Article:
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dc.contributor.authorMyers, Tony D.
dc.contributor.authorBalmer, Nigel J.
dc.contributor.authorNevill, Alan M.
dc.contributor.authorAl-Nakeeb, Yahya
dc.date.accessioned2009-04-22T21:28:37Z
dc.date.available2009-04-22T21:28:37Z
dc.date.issued2006
dc.identifier.citationJournal of Sports Science and Medicine, 5(CSSI): 21-27
dc.identifier.issn1303-2968
dc.identifier.urihttp://hdl.handle.net/2436/65973
dc.description.abstractMuayThai is a combat sport with a growing international profile but limited research conducted into judging practices and processes. Problems with judging of other subjectively judged combat sports have caused controversy at major international tournaments that have resulted in changes to scoring methods. Nationalistic bias has been central to these problems and has been identified across a range of sports. The aim of this study was to examine nationalistic bias in MuayThai. Data were collected from the International Federation of MuayThai Amateur (IFMA) World Championships held in Almaty, Kazakhstan September 2003 and comprised of tournament results from 70 A-class MuayThai bouts each judged by between five and nine judges. Bouts examined featured 62 competitors from 21 countries and 25 judges from 11 countries. Results suggested that nationalistic bias was evident. The bias observed equated to approximately one round difference between opposing judges over the course of a bout (a mean of 1.09 (SE=0.50) points difference between judges with opposing affilations). The number of neutral judges used meant that this level of bias generally did not influence the outcome of bouts. Future research should explore other ingroup biases, such as nearest neighbour bias and political bias as well as investigating the feasibility adopting an electronic scoring system.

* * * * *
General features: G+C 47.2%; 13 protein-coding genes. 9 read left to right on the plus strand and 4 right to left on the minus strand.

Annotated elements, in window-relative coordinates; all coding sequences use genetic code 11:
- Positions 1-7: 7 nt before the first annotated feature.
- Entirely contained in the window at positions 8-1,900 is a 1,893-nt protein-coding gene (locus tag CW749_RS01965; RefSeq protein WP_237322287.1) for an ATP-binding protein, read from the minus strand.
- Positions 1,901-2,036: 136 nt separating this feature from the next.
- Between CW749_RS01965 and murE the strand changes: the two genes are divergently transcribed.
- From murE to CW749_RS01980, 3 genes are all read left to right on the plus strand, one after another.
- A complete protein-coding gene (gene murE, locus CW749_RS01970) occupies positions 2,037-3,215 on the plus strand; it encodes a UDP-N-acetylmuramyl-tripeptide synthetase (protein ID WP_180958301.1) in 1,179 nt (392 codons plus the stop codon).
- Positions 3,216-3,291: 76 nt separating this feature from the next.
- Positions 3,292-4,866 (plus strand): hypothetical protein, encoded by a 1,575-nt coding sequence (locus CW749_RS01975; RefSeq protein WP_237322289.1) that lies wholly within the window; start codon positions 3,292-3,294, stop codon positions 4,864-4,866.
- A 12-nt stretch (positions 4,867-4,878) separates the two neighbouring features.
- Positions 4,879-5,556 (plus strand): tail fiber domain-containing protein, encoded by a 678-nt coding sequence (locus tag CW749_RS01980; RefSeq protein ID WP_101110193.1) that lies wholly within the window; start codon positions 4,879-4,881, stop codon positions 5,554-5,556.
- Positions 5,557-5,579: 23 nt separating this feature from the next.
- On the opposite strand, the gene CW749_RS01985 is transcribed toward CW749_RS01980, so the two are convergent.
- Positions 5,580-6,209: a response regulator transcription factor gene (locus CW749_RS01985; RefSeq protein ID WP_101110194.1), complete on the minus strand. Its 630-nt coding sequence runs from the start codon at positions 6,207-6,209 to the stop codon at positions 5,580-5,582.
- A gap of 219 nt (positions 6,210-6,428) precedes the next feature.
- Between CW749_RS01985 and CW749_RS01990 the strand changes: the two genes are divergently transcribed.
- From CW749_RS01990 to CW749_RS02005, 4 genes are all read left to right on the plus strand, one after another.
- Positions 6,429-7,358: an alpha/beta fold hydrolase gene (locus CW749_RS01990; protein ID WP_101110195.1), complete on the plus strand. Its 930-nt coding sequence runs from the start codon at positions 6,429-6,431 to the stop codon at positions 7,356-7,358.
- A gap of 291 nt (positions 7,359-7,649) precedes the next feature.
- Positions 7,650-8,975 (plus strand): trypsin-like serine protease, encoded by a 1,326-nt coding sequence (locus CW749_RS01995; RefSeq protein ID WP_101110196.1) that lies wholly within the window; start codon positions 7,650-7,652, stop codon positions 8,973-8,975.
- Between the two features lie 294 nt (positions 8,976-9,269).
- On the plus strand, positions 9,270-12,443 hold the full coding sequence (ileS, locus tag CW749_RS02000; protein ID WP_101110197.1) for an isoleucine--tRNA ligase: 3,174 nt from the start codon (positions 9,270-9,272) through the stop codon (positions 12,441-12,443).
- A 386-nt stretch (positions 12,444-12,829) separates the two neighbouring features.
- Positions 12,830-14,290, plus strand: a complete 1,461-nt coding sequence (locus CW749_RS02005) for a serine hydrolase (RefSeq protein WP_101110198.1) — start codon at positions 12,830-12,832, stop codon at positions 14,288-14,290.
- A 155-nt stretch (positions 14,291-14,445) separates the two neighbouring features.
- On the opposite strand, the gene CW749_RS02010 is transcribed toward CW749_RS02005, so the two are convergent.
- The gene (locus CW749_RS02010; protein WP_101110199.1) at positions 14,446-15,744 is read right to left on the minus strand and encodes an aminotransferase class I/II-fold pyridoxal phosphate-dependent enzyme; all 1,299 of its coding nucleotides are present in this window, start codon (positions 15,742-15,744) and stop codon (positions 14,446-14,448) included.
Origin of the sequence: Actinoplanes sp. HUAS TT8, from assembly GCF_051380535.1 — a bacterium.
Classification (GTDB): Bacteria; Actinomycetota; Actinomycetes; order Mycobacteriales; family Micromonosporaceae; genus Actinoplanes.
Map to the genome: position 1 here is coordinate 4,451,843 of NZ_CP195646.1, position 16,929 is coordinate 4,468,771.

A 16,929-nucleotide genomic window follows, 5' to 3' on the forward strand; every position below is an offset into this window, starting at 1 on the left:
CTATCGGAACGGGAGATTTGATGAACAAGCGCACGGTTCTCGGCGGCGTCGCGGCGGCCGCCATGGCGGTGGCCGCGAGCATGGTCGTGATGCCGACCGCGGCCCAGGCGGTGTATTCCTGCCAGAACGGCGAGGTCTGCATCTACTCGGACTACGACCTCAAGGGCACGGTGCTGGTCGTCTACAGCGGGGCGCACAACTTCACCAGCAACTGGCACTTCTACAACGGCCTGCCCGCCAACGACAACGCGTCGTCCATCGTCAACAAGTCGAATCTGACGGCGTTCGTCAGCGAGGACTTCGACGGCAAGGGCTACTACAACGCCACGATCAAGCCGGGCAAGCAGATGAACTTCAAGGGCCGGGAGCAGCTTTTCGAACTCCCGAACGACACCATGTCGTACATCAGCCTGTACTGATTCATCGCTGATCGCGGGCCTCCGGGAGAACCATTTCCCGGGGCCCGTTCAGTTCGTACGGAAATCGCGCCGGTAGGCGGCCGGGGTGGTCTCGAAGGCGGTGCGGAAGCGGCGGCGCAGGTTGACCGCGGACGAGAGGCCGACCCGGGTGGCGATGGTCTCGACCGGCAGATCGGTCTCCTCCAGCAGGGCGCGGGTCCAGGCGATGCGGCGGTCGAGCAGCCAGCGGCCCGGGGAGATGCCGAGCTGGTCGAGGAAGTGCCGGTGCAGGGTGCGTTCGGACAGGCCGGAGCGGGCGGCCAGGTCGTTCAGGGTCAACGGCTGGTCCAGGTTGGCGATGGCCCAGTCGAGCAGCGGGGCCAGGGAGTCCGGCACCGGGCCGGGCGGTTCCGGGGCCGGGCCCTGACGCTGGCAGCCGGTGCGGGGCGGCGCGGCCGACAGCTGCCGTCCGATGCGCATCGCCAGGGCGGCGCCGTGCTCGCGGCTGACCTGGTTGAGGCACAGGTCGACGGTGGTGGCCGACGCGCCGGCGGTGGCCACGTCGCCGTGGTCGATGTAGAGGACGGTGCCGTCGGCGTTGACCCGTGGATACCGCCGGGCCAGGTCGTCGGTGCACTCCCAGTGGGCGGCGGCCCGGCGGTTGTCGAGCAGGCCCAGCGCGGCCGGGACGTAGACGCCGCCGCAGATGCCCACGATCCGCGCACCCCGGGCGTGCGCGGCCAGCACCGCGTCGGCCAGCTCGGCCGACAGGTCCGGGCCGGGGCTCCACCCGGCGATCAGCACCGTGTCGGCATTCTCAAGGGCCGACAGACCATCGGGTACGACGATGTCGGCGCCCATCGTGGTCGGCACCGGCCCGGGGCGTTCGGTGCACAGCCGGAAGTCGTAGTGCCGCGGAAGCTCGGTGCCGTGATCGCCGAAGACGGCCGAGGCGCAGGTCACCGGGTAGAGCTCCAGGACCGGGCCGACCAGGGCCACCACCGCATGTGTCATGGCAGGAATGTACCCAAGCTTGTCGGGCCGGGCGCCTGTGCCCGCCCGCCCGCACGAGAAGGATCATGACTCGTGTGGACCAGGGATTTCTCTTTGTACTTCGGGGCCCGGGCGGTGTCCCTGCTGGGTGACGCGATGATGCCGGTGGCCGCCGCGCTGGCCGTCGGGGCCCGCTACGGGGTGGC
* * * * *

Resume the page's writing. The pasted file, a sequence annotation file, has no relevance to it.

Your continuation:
dc.language.isoen
dc.publisherAsist Group
dc.relation.urlhttp://www.jssm.org/combat/1/4/v5combat-4text.php
dc.subjectMuayThai
dc.subjectJudging
dc.subjectbias
dc.subjectSporting events
dc.subjectCombat sports
dc.subjectNationalistic bias
dc.subjectThailand
dc.subjectScoring
dc.subjectHome advantage
dc.titleEvidence of nationalistic bias in MuayThai
dc.typeJournal article
dc.identifier.journalJournal of Sports Science and Medicine
refterms.dateFOA2018-08-21T15:40:50Z
html.description.abstractMuayThai is a combat sport with a growing international profile but limited research conducted into judging practices and processes. Problems with judging of other subjectively judged combat sports have caused controversy at major international tournaments that have resulted in changes to scoring methods. Nationalistic bias has been central to these problems and has been identified across a range of sports. The aim of this study was to examine nationalistic bias in MuayThai. Data were collected from the International Federation of MuayThai Amateur (IFMA) World Championships held in Almaty, Kazakhstan September 2003 and comprised of tournament results from 70 A-class MuayThai bouts each judged by between five and nine judges. Bouts examined featured 62 competitors from 21 countries and 25 judges from 11 countries. Results suggested that nationalistic bias was evident. The bias observed equated to approximately one round difference between opposing judges over the course of a bout (a mean of 1.09 (SE=0.50) points difference between judges with opposing affilations). The number of neutral judges used meant that this level of bias generally did not influence the outcome of bouts. Future research should explore other ingroup biases, such as nearest neighbour bias and political bias as well as investigating the feasibility adopting an electronic scoring system.


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